While the notion of operant behavior - behavior controlled by its entire past history rather than by direct stimuli - was a great advance in behaviorist theory, the whole framework remained strictly Newtonian, in his well-known text, Science and Human Behavior., Skinner makes it clear from the very outset that he regards all phenomena associated with human consciousness, such as mind or ideas, as nonexisling entities, 'invented to provide spurious explanations.' The only serious explanations, according to Skinner, are those based on the mechanistic view of living organisms and satisfying the criteria of Newtonian physics. 'Since mental or psychic events are asserted to lack the dimensions of physical science,' he writes, 'we have an additional reason for rejecting them.'14

Although the title of Skinner's book refers explicitly to human behavior, the concepts discussed in it are based almost exclusively on conditioning experiments with rats and pigeons. These animals are reduced, as Paul Weiss has put it, to 'puppets operated by environmental strings.'15 Behaviorists largely ignore the mutual interplay and interdependence between a living organism and its natural environment, which is itself an organism. From their narrow perspective on animal behavior, they then make a huge conceptual leap to human behavior, asserting that human beings, like animals, are machines whose activity is limited to conditioned responses to environmental stimuli. Skimnerhas firmly rejected the image of human beings acting in accordance with the decisions of their inner selves, and instead has proposed an engineering approach to create a new type of 'man,' a human being who will be conditiioned to behave in the way that is best for himself and for society.

According to Skinner, this will be the only way to overcome our current crisis: not through an evolution of consciousness, because there is no such thing; not through a change of values because values are nothing but positive or negative reinforcements - but through scientific control of human behavior. 'What we need,' he writes, 'is a technology of behavior . . . comparable in power and precision to physical and biological technology.'16

This, then, is Newtonian psychology par excellence, a psychology without consciousness that reduces all behavior to mechanistic sequences of conditioned responses and asserts that the only scientific understanding of human nature is one that remains within the framework of classical physics and biology; a psychology, furthermore, that reflects our culture's preoccupation with manipulative technology, designed for domination and control. In recent years behaviorism has begun to change by assimilating elements of many other disciplines and thus losing much of its former rigid stance. But behaviorists still adhere to the mechanistic paradigm and often defend it as the only scientific approach to psychology, thus clearly limiting science to the classical Newtonian framework.

Psychoanalysis, the other dominant school of twentieth-century psychology, did not originate in psychology out came from psychiatry, which in the nineteenth century was firmly established as a branch of medicine. At that time psychiatrists were thoroughly committed to the biomedical model and were bent on finding organic causes for all mental disturbances. This organic orientation had a promising beginning, but it failed to reveal a specific organic basis for neuroses* and other mental disorders, and some psychiatrists began to look for psychological approaches to mental illness.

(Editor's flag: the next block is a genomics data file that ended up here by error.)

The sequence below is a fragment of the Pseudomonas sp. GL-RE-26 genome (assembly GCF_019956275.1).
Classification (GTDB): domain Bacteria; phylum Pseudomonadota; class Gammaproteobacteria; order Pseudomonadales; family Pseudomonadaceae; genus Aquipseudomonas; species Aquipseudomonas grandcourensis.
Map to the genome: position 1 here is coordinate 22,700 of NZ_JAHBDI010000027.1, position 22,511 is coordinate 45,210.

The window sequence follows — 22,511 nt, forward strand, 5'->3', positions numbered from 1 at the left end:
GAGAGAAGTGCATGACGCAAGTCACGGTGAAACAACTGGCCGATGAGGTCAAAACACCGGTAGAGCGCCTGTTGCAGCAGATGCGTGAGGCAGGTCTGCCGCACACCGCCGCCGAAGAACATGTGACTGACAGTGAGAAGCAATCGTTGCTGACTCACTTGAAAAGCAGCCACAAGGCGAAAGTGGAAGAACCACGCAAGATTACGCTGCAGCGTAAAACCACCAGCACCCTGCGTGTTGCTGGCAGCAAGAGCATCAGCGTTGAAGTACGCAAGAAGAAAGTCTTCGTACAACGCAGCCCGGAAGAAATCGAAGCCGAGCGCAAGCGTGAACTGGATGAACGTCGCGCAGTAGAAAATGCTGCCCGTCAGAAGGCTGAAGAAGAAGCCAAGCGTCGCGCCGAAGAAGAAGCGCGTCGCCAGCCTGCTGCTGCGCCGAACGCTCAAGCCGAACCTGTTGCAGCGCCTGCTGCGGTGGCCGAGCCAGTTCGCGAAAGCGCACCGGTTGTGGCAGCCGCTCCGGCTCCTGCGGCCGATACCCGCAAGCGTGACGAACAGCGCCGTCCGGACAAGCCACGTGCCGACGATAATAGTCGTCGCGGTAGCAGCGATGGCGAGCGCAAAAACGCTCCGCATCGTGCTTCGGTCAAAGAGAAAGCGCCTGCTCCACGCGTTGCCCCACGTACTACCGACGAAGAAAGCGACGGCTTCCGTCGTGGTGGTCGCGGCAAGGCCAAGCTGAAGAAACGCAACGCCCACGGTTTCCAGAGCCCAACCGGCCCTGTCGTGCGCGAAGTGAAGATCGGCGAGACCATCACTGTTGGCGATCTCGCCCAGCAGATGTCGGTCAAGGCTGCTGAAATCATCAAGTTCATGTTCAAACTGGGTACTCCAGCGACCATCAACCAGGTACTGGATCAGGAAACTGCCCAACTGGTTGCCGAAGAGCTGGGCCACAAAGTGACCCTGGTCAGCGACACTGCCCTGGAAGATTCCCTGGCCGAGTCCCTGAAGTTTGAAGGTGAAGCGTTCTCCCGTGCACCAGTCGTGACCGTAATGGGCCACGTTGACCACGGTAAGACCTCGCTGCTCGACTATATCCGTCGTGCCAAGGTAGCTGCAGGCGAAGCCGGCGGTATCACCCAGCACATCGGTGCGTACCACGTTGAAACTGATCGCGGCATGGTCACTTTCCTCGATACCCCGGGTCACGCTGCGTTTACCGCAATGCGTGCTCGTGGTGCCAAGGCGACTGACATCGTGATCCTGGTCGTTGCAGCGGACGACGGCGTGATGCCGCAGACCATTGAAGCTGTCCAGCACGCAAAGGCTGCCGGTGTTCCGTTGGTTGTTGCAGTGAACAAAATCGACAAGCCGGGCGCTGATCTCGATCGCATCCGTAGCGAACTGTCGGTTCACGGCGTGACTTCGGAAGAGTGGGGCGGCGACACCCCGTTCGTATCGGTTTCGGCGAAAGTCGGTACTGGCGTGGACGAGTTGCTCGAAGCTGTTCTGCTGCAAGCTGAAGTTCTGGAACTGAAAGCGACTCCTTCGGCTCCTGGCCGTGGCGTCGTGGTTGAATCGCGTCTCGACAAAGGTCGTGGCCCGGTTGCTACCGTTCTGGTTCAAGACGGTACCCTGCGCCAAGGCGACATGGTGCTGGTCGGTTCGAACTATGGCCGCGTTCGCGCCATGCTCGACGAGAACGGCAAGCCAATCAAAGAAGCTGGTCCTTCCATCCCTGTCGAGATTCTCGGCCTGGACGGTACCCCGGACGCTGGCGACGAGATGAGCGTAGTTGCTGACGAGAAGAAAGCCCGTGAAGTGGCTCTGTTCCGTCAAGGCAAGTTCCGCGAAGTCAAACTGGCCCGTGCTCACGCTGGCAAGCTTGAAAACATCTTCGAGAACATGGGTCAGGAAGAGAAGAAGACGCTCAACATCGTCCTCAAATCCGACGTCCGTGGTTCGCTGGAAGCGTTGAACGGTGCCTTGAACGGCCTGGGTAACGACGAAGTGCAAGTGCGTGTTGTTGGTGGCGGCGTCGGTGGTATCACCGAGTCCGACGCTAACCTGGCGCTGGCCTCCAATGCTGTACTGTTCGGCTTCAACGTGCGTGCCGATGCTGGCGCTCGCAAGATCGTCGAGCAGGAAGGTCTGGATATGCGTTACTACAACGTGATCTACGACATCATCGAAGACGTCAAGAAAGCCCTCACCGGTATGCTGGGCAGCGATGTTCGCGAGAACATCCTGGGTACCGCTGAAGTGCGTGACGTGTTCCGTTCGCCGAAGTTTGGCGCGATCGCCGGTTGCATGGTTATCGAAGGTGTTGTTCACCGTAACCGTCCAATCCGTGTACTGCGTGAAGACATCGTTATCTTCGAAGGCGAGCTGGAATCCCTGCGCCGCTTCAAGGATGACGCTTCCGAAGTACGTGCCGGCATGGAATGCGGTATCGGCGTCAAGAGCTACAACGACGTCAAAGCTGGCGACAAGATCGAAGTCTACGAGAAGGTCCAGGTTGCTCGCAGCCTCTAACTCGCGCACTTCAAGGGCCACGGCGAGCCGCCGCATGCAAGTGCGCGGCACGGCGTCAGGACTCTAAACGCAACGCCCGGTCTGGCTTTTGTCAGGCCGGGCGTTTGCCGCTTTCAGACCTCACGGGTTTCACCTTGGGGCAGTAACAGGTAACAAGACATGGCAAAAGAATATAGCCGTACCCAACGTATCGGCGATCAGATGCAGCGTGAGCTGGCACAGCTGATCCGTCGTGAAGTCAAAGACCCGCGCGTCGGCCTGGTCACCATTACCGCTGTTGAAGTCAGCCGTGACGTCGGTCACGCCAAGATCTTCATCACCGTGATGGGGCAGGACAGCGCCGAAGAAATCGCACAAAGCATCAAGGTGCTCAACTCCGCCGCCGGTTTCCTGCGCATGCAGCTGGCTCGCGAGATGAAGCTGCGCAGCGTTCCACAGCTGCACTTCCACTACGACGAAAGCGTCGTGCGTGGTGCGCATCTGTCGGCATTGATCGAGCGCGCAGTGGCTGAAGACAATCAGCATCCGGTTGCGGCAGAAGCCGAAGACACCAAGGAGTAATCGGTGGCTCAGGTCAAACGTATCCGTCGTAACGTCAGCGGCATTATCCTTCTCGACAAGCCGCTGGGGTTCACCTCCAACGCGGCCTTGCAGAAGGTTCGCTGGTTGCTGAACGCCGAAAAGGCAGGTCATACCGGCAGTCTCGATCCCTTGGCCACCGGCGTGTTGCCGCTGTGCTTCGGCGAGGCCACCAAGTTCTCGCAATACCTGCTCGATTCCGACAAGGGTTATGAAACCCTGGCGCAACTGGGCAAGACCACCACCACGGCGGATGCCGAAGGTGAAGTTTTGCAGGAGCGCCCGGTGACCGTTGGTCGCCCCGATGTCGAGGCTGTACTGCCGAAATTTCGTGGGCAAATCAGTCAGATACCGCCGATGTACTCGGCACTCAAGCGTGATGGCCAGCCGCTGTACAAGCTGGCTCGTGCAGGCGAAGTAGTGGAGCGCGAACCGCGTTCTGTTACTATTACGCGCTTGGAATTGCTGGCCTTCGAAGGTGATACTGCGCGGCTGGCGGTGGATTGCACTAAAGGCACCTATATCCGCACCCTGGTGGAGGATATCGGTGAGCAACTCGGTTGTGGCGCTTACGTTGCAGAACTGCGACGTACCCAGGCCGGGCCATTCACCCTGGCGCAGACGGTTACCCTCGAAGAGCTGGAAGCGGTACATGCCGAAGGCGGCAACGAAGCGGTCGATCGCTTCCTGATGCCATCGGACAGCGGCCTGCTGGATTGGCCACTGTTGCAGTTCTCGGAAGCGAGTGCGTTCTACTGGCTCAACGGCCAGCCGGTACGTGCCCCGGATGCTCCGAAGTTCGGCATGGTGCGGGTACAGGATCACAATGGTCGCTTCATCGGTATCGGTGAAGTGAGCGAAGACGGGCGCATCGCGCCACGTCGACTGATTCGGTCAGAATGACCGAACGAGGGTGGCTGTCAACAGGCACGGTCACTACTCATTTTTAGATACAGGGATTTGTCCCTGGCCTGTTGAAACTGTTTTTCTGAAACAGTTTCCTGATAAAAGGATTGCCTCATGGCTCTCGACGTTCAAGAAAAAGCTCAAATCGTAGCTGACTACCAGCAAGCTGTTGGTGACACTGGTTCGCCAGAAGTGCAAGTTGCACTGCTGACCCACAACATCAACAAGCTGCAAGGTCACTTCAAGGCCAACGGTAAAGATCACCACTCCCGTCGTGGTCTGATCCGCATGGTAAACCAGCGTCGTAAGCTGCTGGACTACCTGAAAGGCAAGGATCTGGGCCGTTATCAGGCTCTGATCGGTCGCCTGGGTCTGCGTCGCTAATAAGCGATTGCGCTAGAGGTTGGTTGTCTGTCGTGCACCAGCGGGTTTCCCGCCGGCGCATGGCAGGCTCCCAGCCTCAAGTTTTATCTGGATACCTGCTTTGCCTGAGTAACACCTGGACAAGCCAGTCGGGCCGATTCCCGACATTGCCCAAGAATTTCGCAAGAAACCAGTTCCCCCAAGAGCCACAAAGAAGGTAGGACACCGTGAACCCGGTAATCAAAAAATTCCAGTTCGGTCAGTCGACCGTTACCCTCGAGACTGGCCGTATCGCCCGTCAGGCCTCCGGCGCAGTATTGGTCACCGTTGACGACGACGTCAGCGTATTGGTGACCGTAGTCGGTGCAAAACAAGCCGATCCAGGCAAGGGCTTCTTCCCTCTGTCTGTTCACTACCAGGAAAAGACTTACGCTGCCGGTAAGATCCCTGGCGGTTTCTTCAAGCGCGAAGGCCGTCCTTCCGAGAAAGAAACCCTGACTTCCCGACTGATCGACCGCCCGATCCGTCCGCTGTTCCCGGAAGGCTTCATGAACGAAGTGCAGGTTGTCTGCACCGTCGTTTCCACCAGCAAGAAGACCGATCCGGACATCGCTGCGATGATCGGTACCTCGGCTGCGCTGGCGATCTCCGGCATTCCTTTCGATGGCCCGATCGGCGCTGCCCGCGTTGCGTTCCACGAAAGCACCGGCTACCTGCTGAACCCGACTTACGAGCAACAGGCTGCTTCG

*Psychoneuroses, also called simply neuroses, are functional nervous disorders without demons! rable physical lesions, psychoses are more severe menial disturbances characterized by a loss of concact with popularly accepted views of reality.

A decisive stage in this development was reached during the last quarter of the nineteenth century, when Jean-Martin Charcot successfully used hypnosis for the treatment of hysteria.* In dramatic demonstrations Charcot showed that patients could be freed from the symptoms of hysteria purely by hypnotic suggestion, and that these symptoms could also be brought back again by the same method. This called in question the whole organic approach to psychiatry, and it made a deep impression on Sigmund Freud, who went to Paris in 1885 to hear Charcot's lectures and witness his demonstrations. When he returned to Vienna, Freud, in collaboration with Joseph Breuer, began to use the hypnotic technique to treat neurotic patients.

The publication of Studies in Hysteria by Breuer and Freud in 1895 is often regarded as the birth of psychoanalysis because it described the new method of free association which Freud and Breuer had discovered and found far more useful than hypnosis. It consisted of putting patients into a drowsy, dreamlike state and then letting them talk freely about their problems, with special emphasis on traumatic emotional experiences. This use of free association was to become the cornerstone of the 'psychoanalytic* method.

Trained as a neurologist, Freud believed that in principle one should be able to understand all mental problems in terms of neurochemistry. In the same year that saw the publication of his work on hysteria he also wrote a remarkable document, Project fm a Scientific Psychology, in which he outlined a detailed scheme for a neurological explanation of mental illness.17 Freud never published this work, but two decades later he again expressed his belief that 'all our provisional ideas in psychology will some day be based on an organic substructure.>lg For the time being, however, neurological science was not advanced enough, and thus Freud pursued a different avenue to study the 'intrapsychic apparatus.' His collaboration with Breuer ended after their joint research on hysteria, and Freud embarked alone on a unique exploration of the human mind which resulted in the first systematic psychological approach to mental illness.